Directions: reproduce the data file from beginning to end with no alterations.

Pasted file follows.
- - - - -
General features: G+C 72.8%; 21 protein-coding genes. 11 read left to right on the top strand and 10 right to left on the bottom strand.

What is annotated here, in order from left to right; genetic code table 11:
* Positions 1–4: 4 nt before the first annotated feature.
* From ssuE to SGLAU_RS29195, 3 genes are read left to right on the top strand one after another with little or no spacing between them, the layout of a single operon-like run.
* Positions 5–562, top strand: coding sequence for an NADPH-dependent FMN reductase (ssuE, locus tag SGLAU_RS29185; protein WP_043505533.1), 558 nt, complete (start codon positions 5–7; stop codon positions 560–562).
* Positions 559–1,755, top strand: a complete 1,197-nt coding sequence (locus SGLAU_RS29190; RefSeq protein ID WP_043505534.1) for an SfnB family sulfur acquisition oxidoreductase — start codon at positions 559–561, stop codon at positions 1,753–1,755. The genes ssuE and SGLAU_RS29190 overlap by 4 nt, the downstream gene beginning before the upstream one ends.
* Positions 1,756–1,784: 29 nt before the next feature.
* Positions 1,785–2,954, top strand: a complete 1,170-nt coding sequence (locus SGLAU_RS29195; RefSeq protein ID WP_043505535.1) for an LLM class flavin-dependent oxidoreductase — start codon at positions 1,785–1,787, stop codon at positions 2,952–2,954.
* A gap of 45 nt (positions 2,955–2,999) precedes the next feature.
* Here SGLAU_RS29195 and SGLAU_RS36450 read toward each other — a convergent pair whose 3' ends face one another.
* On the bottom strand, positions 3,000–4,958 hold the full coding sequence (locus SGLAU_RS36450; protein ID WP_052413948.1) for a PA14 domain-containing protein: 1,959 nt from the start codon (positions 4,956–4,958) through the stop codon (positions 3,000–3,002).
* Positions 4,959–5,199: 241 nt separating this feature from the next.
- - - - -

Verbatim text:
General features: G+C 72.8%; 21 protein-coding genes. 11 read left to right on the top strand and 10 right to left on the bottom strand.

What is annotated here, in order from left to right; genetic code table 11:
* Positions 1–4: 4 nt before the first annotated feature.
* From ssuE to SGLAU_RS29195, 3 genes are read left to right on the top strand one after another with little or no spacing between them, the layout of a single operon-like run.
* Positions 5–562, top strand: coding sequence for an NADPH-dependent FMN reductase (ssuE, locus tag SGLAU_RS29185; protein WP_043505533.1), 558 nt, complete (start codon positions 5–7; stop codon positions 560–562).
* Positions 559–1,755, top strand: a complete 1,197-nt coding sequence (locus SGLAU_RS29190; RefSeq protein ID WP_043505534.1) for an SfnB family sulfur acquisition oxidoreductase — start codon at positions 559–561, stop codon at positions 1,753–1,755. The genes ssuE and SGLAU_RS29190 overlap by 4 nt, the downstream gene beginning before the upstream one ends.
* Positions 1,756–1,784: 29 nt before the next feature.
* Positions 1,785–2,954, top strand: a complete 1,170-nt coding sequence (locus SGLAU_RS29195; RefSeq protein ID WP_043505535.1) for an LLM class flavin-dependent oxidoreductase — start codon at positions 1,785–1,787, stop codon at positions 2,952–2,954.
* A gap of 45 nt (positions 2,955–2,999) precedes the next feature.
* Here SGLAU_RS29195 and SGLAU_RS36450 read toward each other — a convergent pair whose 3' ends face one another.
* On the bottom strand, positions 3,000–4,958 hold the full coding sequence (locus SGLAU_RS36450; protein ID WP_052413948.1) for a PA14 domain-containing protein: 1,959 nt from the start codon (positions 4,956–4,958) through the stop codon (positions 3,000–3,002).
* Positions 4,959–5,199: 241 nt separating this feature from the next.